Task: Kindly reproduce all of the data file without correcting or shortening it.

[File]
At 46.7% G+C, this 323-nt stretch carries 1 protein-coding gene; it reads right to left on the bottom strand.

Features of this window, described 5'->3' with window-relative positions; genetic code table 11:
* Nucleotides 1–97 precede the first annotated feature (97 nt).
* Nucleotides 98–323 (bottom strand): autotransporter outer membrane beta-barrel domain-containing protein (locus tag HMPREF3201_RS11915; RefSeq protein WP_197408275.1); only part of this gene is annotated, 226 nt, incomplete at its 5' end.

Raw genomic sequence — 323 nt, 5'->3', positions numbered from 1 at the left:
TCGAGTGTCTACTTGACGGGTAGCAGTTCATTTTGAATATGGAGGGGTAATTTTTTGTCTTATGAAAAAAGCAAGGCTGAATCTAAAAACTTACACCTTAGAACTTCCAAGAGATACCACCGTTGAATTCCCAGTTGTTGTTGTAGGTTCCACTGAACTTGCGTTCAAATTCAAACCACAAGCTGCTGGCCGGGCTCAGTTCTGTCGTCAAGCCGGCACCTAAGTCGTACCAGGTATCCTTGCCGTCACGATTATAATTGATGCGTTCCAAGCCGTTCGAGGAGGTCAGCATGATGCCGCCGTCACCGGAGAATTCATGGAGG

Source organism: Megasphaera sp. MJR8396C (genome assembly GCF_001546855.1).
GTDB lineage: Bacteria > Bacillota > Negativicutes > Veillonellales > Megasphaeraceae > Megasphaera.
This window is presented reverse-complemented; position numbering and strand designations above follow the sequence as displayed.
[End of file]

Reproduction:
At 46.7% G+C, this 323-nt stretch carries 1 protein-coding gene; it reads right to left on the bottom strand.

Features of this window, described 5'->3' with window-relative positions; genetic code table 11:
* Nucleotides 1–97 precede the first annotated feature (97 nt).
* Nucleotides 98–323 (bottom strand): autotransporter outer membrane beta-barrel domain-containing protein (locus tag HMPREF3201_RS11915; RefSeq protein WP_197408275.1); only part of this gene is annotated, 226 nt, incomplete at its 5' end.

Raw genomic sequence — 323 nt, 5'->3', positions numbered from 1 at the left:
TCGAGTGTCTACTTGACGGGTAGCAGTTCATTTTGAATATGGAGGGGTAATTTTTTGTCTTATGAAAAAAGCAAGGCTGAATCTAAAAACTTACACCTTAGAACTTCCAAGAGATACCACCGTTGAATTCCCAGTTGTTGTTGTAGGTTCCACTGAACTTGCGTTCAAATTCAAACCACAAGCTGCTGGCCGGGCTCAGTTCTGTCGTCAAGCCGGCACCTAAGTCGTACCAGGTATCCTTGCCGTCACGATTATAATTGATGCGTTCCAAGCCGTTCGAGGAGGTCAGCATGATGCCGCCGTCACCGGAGAATTCATGGAGG

Source organism: Megasphaera sp. MJR8396C (genome assembly GCF_001546855.1).
GTDB lineage: Bacteria > Bacillota > Negativicutes > Veillonellales > Megasphaeraceae > Megasphaera.
This window is presented reverse-complemented; position numbering and strand designations above follow the sequence as displayed.